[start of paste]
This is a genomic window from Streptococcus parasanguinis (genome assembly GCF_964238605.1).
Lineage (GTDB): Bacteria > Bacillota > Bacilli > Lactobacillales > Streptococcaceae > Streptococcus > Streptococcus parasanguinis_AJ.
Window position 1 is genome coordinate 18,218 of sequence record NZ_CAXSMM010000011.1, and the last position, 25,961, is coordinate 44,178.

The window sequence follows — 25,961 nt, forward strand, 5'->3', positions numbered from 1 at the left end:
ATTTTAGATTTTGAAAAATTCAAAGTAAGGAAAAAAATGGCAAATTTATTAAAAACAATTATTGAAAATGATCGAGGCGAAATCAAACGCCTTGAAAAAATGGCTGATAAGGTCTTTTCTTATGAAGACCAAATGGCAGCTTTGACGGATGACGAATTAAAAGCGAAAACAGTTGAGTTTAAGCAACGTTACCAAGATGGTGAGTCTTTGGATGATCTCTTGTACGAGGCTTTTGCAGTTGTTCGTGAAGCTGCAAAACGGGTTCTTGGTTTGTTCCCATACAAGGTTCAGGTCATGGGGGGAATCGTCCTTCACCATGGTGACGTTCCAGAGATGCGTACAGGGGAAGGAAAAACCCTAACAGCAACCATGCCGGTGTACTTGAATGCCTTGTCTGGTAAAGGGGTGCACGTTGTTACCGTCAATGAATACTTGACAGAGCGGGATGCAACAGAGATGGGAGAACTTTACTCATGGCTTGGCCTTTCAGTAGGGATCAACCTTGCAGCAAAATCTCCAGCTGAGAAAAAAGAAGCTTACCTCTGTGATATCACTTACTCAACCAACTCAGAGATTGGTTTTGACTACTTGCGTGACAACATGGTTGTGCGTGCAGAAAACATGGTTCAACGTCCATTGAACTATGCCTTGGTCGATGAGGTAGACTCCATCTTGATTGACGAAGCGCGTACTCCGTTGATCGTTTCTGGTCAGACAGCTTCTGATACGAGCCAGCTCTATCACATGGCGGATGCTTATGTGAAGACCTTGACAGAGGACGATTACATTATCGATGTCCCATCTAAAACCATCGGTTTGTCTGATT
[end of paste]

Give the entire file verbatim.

This is a genomic window from Streptococcus parasanguinis (genome assembly GCF_964238605.1).
Lineage (GTDB): Bacteria > Bacillota > Bacilli > Lactobacillales > Streptococcaceae > Streptococcus > Streptococcus parasanguinis_AJ.
Window position 1 is genome coordinate 18,218 of sequence record NZ_CAXSMM010000011.1, and the last position, 25,961, is coordinate 44,178.

The window sequence follows — 25,961 nt, forward strand, 5'->3', positions numbered from 1 at the left end:
ATTTTAGATTTTGAAAAATTCAAAGTAAGGAAAAAAATGGCAAATTTATTAAAAACAATTATTGAAAATGATCGAGGCGAAATCAAACGCCTTGAAAAAATGGCTGATAAGGTCTTTTCTTATGAAGACCAAATGGCAGCTTTGACGGATGACGAATTAAAAGCGAAAACAGTTGAGTTTAAGCAACGTTACCAAGATGGTGAGTCTTTGGATGATCTCTTGTACGAGGCTTTTGCAGTTGTTCGTGAAGCTGCAAAACGGGTTCTTGGTTTGTTCCCATACAAGGTTCAGGTCATGGGGGGAATCGTCCTTCACCATGGTGACGTTCCAGAGATGCGTACAGGGGAAGGAAAAACCCTAACAGCAACCATGCCGGTGTACTTGAATGCCTTGTCTGGTAAAGGGGTGCACGTTGTTACCGTCAATGAATACTTGACAGAGCGGGATGCAACAGAGATGGGAGAACTTTACTCATGGCTTGGCCTTTCAGTAGGGATCAACCTTGCAGCAAAATCTCCAGCTGAGAAAAAAGAAGCTTACCTCTGTGATATCACTTACTCAACCAACTCAGAGATTGGTTTTGACTACTTGCGTGACAACATGGTTGTGCGTGCAGAAAACATGGTTCAACGTCCATTGAACTATGCCTTGGTCGATGAGGTAGACTCCATCTTGATTGACGAAGCGCGTACTCCGTTGATCGTTTCTGGTCAGACAGCTTCTGATACGAGCCAGCTCTATCACATGGCGGATGCTTATGTGAAGACCTTGACAGAGGACGATTACATTATCGATGTCCCATCTAAAACCATCGGTTTGTCTGATT